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Dataset from: Lung evolution in vertebrates and the water-to-land transition

Citation

Cupello, Camila et al. (2022), Dataset from: Lung evolution in vertebrates and the water-to-land transition, Dryad, Dataset, https://doi.org/10.5061/dryad.vdncjsxx1

Abstract

A crucial evolutionary change in vertebrate history was the Palaeozoic (Devonian ~400 million years ago) water-to-land transition, allowed by key morphological and physiological modifications including the acquisition of lungs. Nonetheless, the origin and early evolution of vertebrate lungs remain highly controversial, particularly whether the ancestral state was paired or unpaired. Due to the rarity of fossil soft tissue preservation, lung evolution can only be traced based on the extant phylogenetic bracket. Here we investigate, for the first time, lung morphology in extensive developmental series of key living lunged osteichthyans using synchrotron X-ray microtomography and histology. Our results shed light on the primitive state of vertebrate lungs as unpaired, evolving to be truly paired in the lineage towards the tetrapods. The water-to-land transition confronted profound physiological challenges and paired lungs were decisive for increasing the surface area and the pulmonary compliance and volume, especially during the air-breathing on land. 

Methods

Specimens of P. senegalus, L. paradoxa and S. salamandra were imaged at the PSICHÉ beamline of the SOLEIL Synchrotron (Saint-Aubin, France) while N. forsteri specimens were scanned at SPring-8 Synchrotron. The specimens were scanned isolated in a plastic tube filled with Phosphate-buffered saline (PBS) for P. senegalus and N. forsteri, ethanol for L. paradoxa and formaldehyde for S. salamandra. They were immobilized in a vertical position using gauze pads, and/or sank inside the tip of a plastic pipette in the case of tiny individuals, in order to benefit as much as possible from the available field of view and thus achieve the highest possible resolution.

At SOLEIL Synchrotron, imaging was performed using a monochromatic beam with an energy of 25 keV. A series of acquisitions with vertical movement of the sample was recorded to extend vertically the field of view and image the entire (or most of the) individual. Two distinct setups were used to accommodate the different sizes of the individuals (size variations occurring both between developmental stages and taxa). (1) Small individuals were scanned using a field of view of 2.6 x 2.6 mm2 (5x magnification) resulting in a projected pixel size of 1.3 μm, and a propagation distance of 148 mm. (2) Larger individuals were scanned using a field of view of ~12.6 x 3.3 mm2 (1x magnification) resulting in a projected pixel size of 6.17 μm, and a propagation distance of 500 mm. For individuals slightly wider than these field of views, the latter were extended horizontally by positioning the rotation axis off-centre and acquiring data over a 360° rotation of the sample. The volumes were reconstructed from the (vertically) combined radiographs using PyHST2 software (Mirone et al., 2014), with a Paganin phase retrieval algorithm (Paganin et al., 2002). The huge resulting volumes (from 70 Gb to 1.2 Tb) were reduced (crop, rescale 8-bit, binning) to facilitate 3D data processing.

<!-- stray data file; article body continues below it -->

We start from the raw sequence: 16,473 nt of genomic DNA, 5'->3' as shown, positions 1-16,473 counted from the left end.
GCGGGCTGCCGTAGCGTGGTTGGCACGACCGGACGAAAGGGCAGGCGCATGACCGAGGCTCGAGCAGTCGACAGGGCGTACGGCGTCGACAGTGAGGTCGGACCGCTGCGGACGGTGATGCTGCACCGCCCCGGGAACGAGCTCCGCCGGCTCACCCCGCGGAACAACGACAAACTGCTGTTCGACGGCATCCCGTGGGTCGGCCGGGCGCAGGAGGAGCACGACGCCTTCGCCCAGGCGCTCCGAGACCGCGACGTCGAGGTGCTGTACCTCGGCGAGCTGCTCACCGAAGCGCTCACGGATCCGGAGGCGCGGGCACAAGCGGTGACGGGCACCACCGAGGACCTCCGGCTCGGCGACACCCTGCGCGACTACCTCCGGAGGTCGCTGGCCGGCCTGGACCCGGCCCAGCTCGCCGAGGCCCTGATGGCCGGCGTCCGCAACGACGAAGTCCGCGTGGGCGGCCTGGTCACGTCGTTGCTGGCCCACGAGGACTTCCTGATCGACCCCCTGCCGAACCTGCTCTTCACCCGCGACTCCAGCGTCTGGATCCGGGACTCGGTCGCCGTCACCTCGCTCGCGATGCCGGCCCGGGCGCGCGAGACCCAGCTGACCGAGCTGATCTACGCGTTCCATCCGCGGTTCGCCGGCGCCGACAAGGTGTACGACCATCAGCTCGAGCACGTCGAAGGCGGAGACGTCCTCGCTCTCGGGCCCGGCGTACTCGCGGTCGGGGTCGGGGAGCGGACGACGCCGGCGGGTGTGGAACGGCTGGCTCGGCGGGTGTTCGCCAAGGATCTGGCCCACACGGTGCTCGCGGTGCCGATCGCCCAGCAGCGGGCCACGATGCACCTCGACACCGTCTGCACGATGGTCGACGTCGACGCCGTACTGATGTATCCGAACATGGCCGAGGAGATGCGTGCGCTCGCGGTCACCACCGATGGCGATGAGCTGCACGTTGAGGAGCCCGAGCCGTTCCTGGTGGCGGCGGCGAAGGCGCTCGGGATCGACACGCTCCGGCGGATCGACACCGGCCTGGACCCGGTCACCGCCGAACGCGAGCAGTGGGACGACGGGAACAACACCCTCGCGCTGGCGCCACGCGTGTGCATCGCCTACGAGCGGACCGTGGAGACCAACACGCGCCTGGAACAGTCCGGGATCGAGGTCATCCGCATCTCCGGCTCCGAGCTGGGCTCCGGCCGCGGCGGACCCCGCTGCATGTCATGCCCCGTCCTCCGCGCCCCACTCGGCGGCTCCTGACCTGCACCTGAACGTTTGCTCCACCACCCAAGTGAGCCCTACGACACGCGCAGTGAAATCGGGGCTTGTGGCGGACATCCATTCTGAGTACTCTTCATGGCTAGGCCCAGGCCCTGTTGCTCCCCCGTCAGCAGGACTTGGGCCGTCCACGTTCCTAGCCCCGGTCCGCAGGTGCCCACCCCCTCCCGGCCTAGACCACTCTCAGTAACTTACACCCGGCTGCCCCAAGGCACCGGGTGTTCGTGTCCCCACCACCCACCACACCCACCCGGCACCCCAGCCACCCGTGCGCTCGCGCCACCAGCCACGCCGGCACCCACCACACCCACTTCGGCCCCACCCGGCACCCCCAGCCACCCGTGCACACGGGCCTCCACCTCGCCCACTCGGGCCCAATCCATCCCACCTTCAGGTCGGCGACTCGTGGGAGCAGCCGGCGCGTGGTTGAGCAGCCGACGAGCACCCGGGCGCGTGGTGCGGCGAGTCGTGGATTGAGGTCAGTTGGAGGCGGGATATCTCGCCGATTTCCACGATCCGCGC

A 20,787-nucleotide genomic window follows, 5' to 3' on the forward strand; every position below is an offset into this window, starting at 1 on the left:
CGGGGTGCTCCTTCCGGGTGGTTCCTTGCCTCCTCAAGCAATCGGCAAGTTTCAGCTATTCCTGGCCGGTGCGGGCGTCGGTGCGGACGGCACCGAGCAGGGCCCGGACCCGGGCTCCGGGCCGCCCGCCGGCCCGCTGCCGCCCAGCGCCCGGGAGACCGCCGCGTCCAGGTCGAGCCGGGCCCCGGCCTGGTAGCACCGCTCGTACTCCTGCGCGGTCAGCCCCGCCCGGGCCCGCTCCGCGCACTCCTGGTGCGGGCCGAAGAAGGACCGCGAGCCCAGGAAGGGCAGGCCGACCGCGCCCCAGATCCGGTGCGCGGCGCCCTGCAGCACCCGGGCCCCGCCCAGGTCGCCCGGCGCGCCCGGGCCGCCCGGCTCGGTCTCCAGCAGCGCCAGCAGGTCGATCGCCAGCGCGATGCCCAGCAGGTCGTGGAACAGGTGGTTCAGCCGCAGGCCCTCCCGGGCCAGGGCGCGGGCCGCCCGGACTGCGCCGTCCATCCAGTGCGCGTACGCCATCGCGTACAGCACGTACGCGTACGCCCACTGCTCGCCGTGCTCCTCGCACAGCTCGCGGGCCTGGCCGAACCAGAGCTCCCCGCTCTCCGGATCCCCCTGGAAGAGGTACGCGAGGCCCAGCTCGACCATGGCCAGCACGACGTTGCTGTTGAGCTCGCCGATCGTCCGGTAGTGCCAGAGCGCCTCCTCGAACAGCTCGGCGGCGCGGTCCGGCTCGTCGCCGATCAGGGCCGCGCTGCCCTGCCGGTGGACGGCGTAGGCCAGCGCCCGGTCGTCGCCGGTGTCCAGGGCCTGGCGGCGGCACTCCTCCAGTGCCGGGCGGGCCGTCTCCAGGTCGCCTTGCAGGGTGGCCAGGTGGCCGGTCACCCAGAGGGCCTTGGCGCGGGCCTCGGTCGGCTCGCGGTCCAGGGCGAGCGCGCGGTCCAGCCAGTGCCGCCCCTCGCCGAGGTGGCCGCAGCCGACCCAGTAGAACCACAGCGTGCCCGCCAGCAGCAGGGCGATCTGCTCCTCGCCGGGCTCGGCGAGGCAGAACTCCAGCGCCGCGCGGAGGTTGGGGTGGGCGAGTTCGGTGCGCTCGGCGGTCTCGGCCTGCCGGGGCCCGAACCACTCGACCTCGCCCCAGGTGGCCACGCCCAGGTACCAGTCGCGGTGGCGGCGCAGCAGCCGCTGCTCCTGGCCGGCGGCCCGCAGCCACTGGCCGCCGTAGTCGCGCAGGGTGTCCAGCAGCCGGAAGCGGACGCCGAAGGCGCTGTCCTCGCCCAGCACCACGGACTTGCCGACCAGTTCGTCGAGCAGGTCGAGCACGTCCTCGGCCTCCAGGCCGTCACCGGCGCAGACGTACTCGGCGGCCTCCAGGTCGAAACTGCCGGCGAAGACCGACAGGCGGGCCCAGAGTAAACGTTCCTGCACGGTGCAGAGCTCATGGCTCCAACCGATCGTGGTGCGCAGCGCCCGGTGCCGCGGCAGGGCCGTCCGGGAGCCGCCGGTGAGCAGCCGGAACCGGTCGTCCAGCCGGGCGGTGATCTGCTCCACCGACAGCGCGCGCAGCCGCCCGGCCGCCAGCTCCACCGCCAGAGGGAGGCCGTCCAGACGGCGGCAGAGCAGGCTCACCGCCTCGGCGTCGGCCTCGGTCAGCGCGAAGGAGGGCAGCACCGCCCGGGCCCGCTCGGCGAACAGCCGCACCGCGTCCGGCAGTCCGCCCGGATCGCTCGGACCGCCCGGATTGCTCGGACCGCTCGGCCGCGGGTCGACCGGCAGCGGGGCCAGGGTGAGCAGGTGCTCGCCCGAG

Specimens of Neoceratodus forsteri (from 13.5 to 70 mm TL) were imaged at the SPring-8 Synchrotron, beamline 20B2. For specimens from 13.5 mm TL to 30 mm TL, beam energy of 15 keV was used with a double bounce Si (111) monochromator. Data were obtained at three different resolutions, and correspondingly used three combinations of two lenses and fluorescent material, as follows, 2.75 µm/voxel; 1st-stage lens: "beam monitor 2" f35 mm; 2nd-stage lens: Nikon 85 mm lens; GADOX thickness: 15 µm 4.47 µm/voxel; 1st-stage lens: "beam monitor 2" f35 mm; 2nd-stage lens: Nikon 50 mm lens; GADOX thickness: 15 µm 12.56 µm/voxel; 1st-stage lens: "beam monitor 5" f200 mm; 2nd-stage lens: Nikon 105 mm lens; GADOX thickness: 25 µm.

Datasets were acquired at propagation distances of 2.75 µm/voxel, 4.47 µm/voxel: 600 mm; 12.56 µm/voxel: 3 m and three different exposure times of 70 ms, 150 ms, and 200 ms per projection. Field of view were: pixel size x 2048 (2.75 x 2048 = 5632 µm; 4.47 x 2048 = 9154.56 µm; 12.56 x 2048 = 25722.88 µm) A total of 1800 projections were recorded per scan as the sample was rotated through 180°. A high-resolution computerized axial tomography scanning (CAT scan) was performed for the adult specimen of Neoceratodus (KPM-NI 11384) of 200 mm TL at the National Museum of Nature and Science (Tokyo, Japan) using the following scanning parameters: effective energy 189 kV, current 200 mA, voxel size 9.765 μm and 1000 views (slice width 0.1 mm).

Segmentation and 3D rendering were performed using the software MIMICS Innovation Suite 20.0 (Materialise) at the Laboratório de Ictiologia Tempo e Espaço of the Universidade do Estado do Rio de Janeiro.

Usage Notes

This dataset includes sequences of images corresponding to the tomographic volumes segmented in the related article, shown in figs 1B, 1D, 1E, 2B, 2D, 4B, 4D, 4E, 4G, 4H, 4J, 4K, 5B, 5D, 6A, 6B, 6E, 6F, 6G, 6H, 6I, 6J of the article. The sequences of images are distinguished by their file name that indicates to which figure (and consequently tomographic volume) they correspond. 

Separate sequences of images can then be imported into any segmentation software or the freeware ImageJ/Fiji, for visualisation and processing.